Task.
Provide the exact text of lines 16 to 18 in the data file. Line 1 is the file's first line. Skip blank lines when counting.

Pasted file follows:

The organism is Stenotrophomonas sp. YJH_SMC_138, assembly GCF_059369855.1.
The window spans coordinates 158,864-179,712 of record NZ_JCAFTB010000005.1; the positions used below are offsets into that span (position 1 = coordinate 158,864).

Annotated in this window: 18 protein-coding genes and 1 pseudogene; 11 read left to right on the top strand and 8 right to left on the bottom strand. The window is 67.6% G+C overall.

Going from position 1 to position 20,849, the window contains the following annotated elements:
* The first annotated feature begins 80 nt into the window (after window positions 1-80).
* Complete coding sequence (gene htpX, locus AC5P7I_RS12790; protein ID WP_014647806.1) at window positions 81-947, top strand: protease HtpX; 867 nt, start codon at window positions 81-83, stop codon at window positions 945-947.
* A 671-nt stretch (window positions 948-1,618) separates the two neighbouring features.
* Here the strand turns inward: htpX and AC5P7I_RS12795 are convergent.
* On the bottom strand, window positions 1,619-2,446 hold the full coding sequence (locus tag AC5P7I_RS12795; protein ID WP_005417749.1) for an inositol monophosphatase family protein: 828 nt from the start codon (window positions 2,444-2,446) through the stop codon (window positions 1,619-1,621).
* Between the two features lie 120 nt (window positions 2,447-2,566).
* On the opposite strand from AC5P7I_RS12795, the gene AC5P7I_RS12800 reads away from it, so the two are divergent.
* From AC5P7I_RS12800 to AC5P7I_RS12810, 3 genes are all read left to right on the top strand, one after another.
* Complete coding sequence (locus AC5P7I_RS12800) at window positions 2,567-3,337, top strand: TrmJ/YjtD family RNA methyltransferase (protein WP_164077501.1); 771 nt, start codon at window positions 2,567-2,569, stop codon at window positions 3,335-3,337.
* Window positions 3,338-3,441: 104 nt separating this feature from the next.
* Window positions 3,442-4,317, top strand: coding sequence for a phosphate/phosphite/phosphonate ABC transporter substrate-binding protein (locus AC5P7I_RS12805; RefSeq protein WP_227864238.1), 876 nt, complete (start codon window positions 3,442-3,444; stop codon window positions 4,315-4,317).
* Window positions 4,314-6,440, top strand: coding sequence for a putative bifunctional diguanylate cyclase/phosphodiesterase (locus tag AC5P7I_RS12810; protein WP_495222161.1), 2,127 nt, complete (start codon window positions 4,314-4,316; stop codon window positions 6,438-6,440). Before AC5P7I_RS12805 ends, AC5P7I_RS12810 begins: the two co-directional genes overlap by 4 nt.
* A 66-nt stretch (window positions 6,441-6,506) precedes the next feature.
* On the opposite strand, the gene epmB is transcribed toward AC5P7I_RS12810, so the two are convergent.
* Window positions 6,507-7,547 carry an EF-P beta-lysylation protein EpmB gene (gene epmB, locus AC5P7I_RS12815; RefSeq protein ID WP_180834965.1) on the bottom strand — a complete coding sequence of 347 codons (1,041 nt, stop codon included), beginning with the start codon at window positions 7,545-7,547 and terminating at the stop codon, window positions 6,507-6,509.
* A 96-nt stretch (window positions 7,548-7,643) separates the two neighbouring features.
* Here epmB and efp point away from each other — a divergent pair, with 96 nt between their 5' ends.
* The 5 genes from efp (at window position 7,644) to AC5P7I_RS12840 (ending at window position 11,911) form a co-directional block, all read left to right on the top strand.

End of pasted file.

* Window positions 4,314-6,440, top strand: coding sequence for a putative bifunctional diguanylate cyclase/phosphodiesterase (locus tag AC5P7I_RS12810; protein WP_495222161.1), 2,127 nt, complete (start codon window positions 4,314-4,316; stop codon window positions 6,438-6,440). Before AC5P7I_RS12805 ends, AC5P7I_RS12810 begins: the two co-directional genes overlap by 4 nt.
* A 66-nt stretch (window positions 6,441-6,506) precedes the next feature.
* On the opposite strand, the gene epmB is transcribed toward AC5P7I_RS12810, so the two are convergent.